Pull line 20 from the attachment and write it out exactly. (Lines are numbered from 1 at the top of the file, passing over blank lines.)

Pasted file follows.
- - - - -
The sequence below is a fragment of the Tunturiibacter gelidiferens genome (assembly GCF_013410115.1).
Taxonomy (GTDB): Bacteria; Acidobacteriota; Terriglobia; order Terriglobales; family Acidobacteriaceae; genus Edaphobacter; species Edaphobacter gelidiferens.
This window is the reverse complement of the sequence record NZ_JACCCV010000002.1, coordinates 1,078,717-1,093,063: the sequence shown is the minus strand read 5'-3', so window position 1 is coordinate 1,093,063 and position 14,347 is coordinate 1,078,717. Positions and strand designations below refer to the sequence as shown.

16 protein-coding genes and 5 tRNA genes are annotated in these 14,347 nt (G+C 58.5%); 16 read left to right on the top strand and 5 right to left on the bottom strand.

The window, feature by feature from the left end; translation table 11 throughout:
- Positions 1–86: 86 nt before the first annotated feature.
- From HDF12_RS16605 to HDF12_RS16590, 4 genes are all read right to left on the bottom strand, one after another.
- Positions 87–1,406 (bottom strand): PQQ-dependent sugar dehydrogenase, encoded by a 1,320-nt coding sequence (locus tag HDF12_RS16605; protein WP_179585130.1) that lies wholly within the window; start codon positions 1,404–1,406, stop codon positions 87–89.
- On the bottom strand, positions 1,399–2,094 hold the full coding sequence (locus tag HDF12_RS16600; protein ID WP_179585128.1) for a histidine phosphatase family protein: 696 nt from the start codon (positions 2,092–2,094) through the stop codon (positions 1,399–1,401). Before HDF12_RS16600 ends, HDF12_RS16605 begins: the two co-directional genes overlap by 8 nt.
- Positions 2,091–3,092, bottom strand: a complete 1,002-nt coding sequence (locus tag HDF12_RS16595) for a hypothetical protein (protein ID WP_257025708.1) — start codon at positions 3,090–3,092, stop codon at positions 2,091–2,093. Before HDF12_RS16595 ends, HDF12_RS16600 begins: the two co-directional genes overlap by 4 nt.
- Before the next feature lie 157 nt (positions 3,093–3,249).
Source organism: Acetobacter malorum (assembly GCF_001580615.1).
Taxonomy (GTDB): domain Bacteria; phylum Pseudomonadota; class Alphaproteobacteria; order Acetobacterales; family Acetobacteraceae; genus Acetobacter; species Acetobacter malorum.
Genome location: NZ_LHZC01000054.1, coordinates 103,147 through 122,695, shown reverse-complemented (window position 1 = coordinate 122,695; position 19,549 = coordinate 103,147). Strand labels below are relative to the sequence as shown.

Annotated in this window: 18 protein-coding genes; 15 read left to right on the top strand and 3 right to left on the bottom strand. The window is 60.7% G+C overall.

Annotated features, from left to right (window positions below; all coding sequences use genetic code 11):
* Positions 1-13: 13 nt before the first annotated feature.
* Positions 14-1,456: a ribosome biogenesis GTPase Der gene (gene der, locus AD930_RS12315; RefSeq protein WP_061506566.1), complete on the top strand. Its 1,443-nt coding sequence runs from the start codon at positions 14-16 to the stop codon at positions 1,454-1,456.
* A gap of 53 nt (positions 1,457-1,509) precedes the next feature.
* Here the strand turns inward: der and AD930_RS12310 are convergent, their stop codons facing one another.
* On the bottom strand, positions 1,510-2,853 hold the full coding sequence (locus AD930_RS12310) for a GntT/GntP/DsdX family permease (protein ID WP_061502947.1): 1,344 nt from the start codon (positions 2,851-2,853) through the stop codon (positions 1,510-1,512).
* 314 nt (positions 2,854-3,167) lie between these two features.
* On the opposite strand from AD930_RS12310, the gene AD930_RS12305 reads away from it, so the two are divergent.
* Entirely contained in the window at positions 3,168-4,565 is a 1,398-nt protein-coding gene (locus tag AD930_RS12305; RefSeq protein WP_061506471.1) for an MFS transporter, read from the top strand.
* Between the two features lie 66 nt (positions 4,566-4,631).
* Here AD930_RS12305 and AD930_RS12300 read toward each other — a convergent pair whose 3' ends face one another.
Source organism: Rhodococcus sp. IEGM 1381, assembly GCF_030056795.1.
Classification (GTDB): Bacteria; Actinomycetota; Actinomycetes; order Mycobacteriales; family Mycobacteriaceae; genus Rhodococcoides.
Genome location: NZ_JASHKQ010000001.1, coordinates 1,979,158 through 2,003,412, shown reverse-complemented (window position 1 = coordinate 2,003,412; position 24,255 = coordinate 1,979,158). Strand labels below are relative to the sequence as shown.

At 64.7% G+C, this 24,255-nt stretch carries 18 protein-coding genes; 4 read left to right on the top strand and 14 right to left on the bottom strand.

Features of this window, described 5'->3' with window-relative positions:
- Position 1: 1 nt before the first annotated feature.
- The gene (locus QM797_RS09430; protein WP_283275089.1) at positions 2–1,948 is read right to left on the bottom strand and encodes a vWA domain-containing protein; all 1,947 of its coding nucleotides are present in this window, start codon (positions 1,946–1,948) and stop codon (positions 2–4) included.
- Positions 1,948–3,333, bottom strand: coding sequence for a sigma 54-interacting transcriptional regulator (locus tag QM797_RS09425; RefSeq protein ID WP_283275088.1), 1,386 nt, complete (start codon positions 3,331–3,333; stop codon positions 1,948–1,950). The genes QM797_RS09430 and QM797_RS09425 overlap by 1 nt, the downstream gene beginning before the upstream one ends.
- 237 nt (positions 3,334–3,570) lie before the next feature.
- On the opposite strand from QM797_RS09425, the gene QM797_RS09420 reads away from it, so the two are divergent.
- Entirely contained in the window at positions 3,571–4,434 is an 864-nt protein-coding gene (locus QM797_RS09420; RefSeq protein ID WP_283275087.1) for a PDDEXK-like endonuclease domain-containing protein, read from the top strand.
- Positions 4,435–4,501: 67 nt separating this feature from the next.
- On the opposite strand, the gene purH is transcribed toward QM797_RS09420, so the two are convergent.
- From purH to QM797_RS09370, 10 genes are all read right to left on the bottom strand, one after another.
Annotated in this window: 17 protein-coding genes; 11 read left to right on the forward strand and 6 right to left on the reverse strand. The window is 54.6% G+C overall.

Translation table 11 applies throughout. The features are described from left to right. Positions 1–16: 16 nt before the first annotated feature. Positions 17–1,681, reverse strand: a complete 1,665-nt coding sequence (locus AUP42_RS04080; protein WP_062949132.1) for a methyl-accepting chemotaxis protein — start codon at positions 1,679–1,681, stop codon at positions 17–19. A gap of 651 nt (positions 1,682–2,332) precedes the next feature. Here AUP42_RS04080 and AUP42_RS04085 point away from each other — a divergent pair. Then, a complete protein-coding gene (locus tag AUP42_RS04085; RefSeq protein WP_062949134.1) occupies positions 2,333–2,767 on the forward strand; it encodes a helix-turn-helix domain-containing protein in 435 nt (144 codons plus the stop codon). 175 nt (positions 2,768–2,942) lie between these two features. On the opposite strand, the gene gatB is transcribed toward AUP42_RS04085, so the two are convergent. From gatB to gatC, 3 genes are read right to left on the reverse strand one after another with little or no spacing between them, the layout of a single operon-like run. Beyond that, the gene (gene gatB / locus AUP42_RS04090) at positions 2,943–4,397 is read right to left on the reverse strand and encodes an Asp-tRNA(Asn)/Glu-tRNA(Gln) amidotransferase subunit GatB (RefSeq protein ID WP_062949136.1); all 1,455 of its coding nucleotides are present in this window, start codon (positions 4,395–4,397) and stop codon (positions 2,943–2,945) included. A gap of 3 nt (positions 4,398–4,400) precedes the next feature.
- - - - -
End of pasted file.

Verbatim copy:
* Here the strand turns inward: der and AD930_RS12310 are convergent, their stop codons facing one another.